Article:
To Vashon and Back

I’ve been planning a trip back to Vashon with my wife all week, The chance to take the ferry and making a micro visit to a not so far away destination appealed to both of us on different levels. On our first trip, we enjoyed some very good baked goods at Snapdragon Bakery and Cafe. A basket of awfully greasy and stomach turning fried food at Zombies and a relaxing finale at The Vashon Island Coffee Rotisserie. This time around. We swore off the deep fried temptations and gave Snapdragon’s breakfast menu and dining a try. Turns out that was another bad decision on our part. As it took them over an hour to make us a couple of plates of eggs. Considering we had to bus and clean our own table, beg on all fours for refills on our coffee and ask for a refund on the order we placed more than an hour before. It’s safe to say. We won’t be going back. And while I won’t ignore the draw to visit the Island again. We will surely do so on full stomachs. Posted are images I took from the ferry. The first was taken around 11;00 am during some hard light. The second, around 4:00pm,  just prior to our trip back.

Vashon Noon.jpg

Vashon Dusk.jpg

A Tale of Two Lenses

Broadway Rite Aid (Capitol Hill)Here I’ve posted two images I took of Capital Hill’s Rite Aide. Located on the corner of Broadway and Denny. The pharmacy looks more like an old theater than a one stop drug store. I took the first image on monochrome mode with my 40mm pancake lens and the second, in color, with my 15mm fish eye. (A lens i use almost exclusively for concert photography.) I really love how the edges bend the closer you get to the subject. In comparison.,the monochrome image stands out for me due to the antiquated feel monochrome provides. I can’t help but feel as if I’ve been transplanted to another time. On the other hand, the fisheye lens offers a trippy vibe that makes me feel as if I’m swimming in the pages of Hunter S. Thompson’s Fear and Loathing in Las Vegas.

Rite Aid II (1 of 1)


Consistency Counts

When I posted a shot of Friday’s session on Facebook over the weekend. It definitely turned a few heads. The attention was both positive and appreciated. It wasn’t until this morning that I was questioned about my decision to edit it. While I liked the original. I thought a ounce of editing would do it some good. Then came the critique about consistency and how, if something ain’t broke. Don’t go trying to fix it. It seemed harsh at the time, but when explained, it made a lot of sense. I had the perfect light and settings from start to finish. There was no explainable reason for the change, other than change. To close, I’m learning a lot and it’s not always easy getting over old habits. Learning that a critique is aimed to both help and improve one’s work. How, listening is often better than talking. Below Left is the original file. On the right, my retouch.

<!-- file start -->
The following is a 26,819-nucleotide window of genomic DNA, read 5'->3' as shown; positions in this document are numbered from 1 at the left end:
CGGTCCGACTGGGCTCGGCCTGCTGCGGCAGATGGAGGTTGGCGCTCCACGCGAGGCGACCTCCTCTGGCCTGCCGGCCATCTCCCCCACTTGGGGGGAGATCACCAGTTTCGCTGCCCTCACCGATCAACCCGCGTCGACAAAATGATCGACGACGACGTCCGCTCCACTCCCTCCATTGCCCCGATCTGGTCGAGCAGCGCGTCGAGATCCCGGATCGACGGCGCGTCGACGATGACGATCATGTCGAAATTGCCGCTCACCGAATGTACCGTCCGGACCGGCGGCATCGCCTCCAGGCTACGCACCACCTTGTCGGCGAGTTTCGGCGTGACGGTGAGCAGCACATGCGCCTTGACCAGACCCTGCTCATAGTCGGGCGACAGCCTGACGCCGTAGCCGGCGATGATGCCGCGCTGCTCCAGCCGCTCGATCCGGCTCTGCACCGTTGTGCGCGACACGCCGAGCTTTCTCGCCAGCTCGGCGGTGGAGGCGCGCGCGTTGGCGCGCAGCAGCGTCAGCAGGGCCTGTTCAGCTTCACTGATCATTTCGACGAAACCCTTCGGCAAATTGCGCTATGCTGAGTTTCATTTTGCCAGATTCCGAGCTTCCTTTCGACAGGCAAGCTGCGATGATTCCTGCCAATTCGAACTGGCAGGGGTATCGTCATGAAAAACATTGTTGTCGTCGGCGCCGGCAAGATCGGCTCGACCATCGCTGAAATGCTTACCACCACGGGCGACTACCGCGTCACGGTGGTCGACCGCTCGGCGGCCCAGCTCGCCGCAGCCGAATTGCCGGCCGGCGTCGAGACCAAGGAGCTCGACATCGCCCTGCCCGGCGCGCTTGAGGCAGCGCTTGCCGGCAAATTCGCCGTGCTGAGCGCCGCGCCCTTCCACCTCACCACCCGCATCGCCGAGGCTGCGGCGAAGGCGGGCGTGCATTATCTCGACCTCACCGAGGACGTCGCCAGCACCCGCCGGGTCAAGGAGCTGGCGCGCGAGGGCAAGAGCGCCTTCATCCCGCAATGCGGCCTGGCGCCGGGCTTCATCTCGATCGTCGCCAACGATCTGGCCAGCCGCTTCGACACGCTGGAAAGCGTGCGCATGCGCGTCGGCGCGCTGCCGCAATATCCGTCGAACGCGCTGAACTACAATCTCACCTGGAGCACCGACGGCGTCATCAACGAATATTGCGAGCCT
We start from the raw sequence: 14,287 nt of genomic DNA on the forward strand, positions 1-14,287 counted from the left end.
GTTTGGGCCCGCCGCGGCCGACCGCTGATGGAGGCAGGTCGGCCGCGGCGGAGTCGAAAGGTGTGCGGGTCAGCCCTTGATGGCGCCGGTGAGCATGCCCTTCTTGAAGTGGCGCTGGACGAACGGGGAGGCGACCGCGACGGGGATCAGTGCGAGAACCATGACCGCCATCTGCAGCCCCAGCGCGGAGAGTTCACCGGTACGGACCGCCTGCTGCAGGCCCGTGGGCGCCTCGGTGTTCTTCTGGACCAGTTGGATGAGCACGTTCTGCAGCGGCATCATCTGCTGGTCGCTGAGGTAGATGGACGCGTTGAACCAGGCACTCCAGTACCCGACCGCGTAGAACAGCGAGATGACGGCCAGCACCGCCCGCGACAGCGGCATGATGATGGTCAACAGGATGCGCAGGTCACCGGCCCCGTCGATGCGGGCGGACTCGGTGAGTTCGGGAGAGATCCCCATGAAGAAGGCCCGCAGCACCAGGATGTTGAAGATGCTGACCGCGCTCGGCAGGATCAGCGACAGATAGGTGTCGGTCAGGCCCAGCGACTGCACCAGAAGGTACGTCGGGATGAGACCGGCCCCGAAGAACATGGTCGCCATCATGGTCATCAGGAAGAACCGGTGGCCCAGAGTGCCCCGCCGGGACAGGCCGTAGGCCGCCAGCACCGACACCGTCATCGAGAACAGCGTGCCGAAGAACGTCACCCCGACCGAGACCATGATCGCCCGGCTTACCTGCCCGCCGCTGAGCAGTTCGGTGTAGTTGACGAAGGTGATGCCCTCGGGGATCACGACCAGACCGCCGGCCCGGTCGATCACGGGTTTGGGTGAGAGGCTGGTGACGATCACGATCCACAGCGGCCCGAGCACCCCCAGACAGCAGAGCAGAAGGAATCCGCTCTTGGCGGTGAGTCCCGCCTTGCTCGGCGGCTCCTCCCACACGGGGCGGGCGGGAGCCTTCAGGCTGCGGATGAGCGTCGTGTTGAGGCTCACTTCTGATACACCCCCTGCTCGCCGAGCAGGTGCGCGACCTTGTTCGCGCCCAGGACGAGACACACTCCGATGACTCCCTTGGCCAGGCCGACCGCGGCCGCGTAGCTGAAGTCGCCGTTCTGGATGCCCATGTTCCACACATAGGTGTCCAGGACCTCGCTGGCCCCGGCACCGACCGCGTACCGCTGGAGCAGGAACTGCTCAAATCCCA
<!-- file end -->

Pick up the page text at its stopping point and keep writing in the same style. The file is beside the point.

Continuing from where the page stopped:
Are Watermarks Really Necessary?

In a recent conversation with friend, fellow photographer and mentor Kevin. I was questioned about my use of watermarks. I explained that I had so many of my music related photos used without permission, notice or credit over the years and how using a watermark gave me a sense of assurance that such branding would cut down on, if not eliminate the practice of taking without asking. As ridiculous as it might seem, it pisses me off when I have to ask for a photo credit after it’s already been used without notification. In the days of film, this never seemed to be an issue, due to the fact that you, the photographer, owned the negative. In a time of social media’s immediacy and a digital age where a file / image replaces the negative. Problems certainly have more of  a chance to arise.

Still, his question and critique really made me think. Is it really worth it? Does it reduce the emotion or intended message within the image. If so, does that tiny assurance relieve any of the anxiety or paranoia of having one of your shots appear uncredited on someone’s band page? Probably not. But still, it’s an idea I’m still not ready to completely embrace. So, what do you think? Bands, Photographers? I’d love to hear from you.




Black & White Or Color? Which Would You Choose?


Over the weekend I had a musician friend over for some promotional shots. During those two or so hours we tried several looks while playing around with different lighting setups. Later that night as I began going Colorthrough our session. I began to compare color shots with B&W copies I had made. To no surprise, I found myself preferring the B&W versions over and over. Knowing how predominant my love of B&W can be. I thought it would a good idea to get some opinions on the matter. Comments welcome.